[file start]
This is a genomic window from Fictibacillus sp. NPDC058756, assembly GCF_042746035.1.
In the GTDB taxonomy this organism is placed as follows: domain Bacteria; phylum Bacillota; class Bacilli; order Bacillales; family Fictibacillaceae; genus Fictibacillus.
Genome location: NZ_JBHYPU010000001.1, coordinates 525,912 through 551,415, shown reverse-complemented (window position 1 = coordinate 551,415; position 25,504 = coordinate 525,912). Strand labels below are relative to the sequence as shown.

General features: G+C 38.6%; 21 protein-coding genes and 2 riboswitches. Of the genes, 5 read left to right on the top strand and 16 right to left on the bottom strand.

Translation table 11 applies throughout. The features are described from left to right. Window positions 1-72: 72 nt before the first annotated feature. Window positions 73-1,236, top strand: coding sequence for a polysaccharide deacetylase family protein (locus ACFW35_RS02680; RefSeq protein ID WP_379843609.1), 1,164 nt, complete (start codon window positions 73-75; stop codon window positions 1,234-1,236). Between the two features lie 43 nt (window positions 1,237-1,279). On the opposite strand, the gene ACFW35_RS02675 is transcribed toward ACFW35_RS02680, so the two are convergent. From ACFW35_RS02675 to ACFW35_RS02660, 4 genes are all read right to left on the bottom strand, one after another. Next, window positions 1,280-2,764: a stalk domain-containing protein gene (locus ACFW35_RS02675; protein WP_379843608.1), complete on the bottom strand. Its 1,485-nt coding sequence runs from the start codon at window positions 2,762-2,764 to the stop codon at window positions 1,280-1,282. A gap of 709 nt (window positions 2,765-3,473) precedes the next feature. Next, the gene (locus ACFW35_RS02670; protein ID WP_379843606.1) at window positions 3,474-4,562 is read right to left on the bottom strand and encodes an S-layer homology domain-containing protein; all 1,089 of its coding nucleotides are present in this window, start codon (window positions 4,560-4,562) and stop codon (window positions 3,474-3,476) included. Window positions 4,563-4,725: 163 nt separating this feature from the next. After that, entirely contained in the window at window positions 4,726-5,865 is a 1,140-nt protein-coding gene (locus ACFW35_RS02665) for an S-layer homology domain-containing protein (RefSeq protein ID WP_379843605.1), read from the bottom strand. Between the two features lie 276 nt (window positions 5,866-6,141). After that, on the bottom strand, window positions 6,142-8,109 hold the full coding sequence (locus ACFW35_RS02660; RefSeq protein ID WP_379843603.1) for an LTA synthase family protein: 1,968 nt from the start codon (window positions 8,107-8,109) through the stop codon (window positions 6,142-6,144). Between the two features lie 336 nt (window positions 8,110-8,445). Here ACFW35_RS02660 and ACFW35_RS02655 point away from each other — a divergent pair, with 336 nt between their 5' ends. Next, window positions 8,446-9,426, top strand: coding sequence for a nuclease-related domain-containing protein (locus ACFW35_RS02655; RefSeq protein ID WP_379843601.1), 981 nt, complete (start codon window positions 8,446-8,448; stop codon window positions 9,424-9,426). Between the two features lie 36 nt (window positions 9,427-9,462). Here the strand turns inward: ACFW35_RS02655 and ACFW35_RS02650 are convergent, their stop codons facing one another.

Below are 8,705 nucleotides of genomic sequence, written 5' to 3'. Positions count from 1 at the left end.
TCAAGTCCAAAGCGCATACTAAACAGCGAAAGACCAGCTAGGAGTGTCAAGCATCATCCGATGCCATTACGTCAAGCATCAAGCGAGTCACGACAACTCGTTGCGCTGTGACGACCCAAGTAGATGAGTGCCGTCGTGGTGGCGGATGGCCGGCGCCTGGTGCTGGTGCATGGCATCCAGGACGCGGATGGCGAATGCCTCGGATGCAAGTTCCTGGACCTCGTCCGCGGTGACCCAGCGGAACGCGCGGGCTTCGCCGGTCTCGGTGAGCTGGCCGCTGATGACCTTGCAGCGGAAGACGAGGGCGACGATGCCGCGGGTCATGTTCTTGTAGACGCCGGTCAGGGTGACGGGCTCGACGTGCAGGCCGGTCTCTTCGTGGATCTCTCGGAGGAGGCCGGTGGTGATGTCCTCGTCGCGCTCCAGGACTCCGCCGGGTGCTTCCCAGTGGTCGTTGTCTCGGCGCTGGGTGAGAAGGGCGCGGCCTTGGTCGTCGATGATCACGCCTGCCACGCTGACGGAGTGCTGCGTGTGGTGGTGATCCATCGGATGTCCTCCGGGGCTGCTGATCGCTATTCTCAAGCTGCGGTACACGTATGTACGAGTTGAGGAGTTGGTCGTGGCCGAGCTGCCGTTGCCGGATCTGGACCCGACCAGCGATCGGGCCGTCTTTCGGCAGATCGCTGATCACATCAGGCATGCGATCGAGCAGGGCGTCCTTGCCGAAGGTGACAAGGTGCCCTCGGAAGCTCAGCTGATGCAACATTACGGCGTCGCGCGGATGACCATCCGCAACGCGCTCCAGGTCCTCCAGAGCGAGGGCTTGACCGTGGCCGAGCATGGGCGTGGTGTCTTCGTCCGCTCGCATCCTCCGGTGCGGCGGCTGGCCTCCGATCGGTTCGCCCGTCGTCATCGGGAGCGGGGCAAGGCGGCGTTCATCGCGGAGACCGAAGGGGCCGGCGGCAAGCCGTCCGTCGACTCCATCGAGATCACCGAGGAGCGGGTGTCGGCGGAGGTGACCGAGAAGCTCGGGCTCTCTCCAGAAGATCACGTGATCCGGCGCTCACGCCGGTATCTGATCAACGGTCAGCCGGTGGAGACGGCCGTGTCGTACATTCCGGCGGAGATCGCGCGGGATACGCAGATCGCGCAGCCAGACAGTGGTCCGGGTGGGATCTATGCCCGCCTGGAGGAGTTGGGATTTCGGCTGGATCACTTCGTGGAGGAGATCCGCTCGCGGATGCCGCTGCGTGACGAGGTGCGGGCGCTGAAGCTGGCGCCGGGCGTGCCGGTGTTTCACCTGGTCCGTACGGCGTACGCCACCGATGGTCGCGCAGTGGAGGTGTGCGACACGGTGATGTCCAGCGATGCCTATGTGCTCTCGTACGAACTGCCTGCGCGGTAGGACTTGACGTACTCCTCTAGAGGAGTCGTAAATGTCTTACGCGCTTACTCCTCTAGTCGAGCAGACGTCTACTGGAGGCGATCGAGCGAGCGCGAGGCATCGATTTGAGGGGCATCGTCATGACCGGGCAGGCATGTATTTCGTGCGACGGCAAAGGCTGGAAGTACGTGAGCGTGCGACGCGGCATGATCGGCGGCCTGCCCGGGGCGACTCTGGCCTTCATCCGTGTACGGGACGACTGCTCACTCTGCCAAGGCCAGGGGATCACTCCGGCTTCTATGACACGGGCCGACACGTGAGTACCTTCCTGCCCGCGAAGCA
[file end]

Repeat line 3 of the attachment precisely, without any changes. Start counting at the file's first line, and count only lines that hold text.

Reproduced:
Genome location: NZ_JBHYPU010000001.1, coordinates 525,912 through 551,415, shown reverse-complemented (window position 1 = coordinate 551,415; position 25,504 = coordinate 525,912). Strand labels below are relative to the sequence as shown.